Milly Barba chose to attend the Executive Master in Sales and Marketing at BBS to turn her career around, trying to change and grow during a difficult time when the pandemic outbreak. Her courage and resourcefulness were rewarded: today, she has the role she wanted, working for a company she got to know during her Master’s. But this is only the professional side of a rich and intense journey, which she tells us about in this interview.
How important is an overview between the sales and marketing areas for professional growth?
Undoubtedly, the strategic overview and thus the close collaboration between the sales and marketing areas is fundamental to developing any business growth or promotion plan. In particular, marketing can support sales in generating leads, thus identifying new prospects and creating new business opportunities. So it is a synergetic work, so much so that we could almost consider these two sectors two sides of the same coin. From my point of view, these are two inseparable areas that ideally should always work together in any company, but we know that in reality, this is often not the case, we still act in an uncoordinated manner, so it is essential to have a strategic overview.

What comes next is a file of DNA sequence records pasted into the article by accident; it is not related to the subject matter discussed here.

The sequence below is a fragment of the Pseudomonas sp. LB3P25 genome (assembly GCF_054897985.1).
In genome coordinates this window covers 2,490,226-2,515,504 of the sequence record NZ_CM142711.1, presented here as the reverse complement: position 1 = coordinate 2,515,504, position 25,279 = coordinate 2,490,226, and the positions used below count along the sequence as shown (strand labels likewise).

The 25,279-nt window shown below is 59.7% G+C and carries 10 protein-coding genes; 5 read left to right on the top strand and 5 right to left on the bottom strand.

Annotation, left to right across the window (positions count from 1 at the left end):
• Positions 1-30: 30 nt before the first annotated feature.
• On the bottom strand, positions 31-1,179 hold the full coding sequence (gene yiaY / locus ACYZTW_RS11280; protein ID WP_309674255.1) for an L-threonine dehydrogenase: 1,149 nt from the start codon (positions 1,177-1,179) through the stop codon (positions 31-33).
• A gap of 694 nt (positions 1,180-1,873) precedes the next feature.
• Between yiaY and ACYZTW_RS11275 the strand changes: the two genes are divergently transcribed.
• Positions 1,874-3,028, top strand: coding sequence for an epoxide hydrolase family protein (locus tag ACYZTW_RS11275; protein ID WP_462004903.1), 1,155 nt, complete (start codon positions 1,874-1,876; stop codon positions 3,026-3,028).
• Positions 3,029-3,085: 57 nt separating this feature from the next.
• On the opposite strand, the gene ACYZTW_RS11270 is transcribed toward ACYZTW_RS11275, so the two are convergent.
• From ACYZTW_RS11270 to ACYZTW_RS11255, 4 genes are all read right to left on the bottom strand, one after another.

International networks and sales channels are a valuable dimension to bring the added value of internationalization into the company. How do you imagine putting into practice what you have learned in this respect in your industry or profession?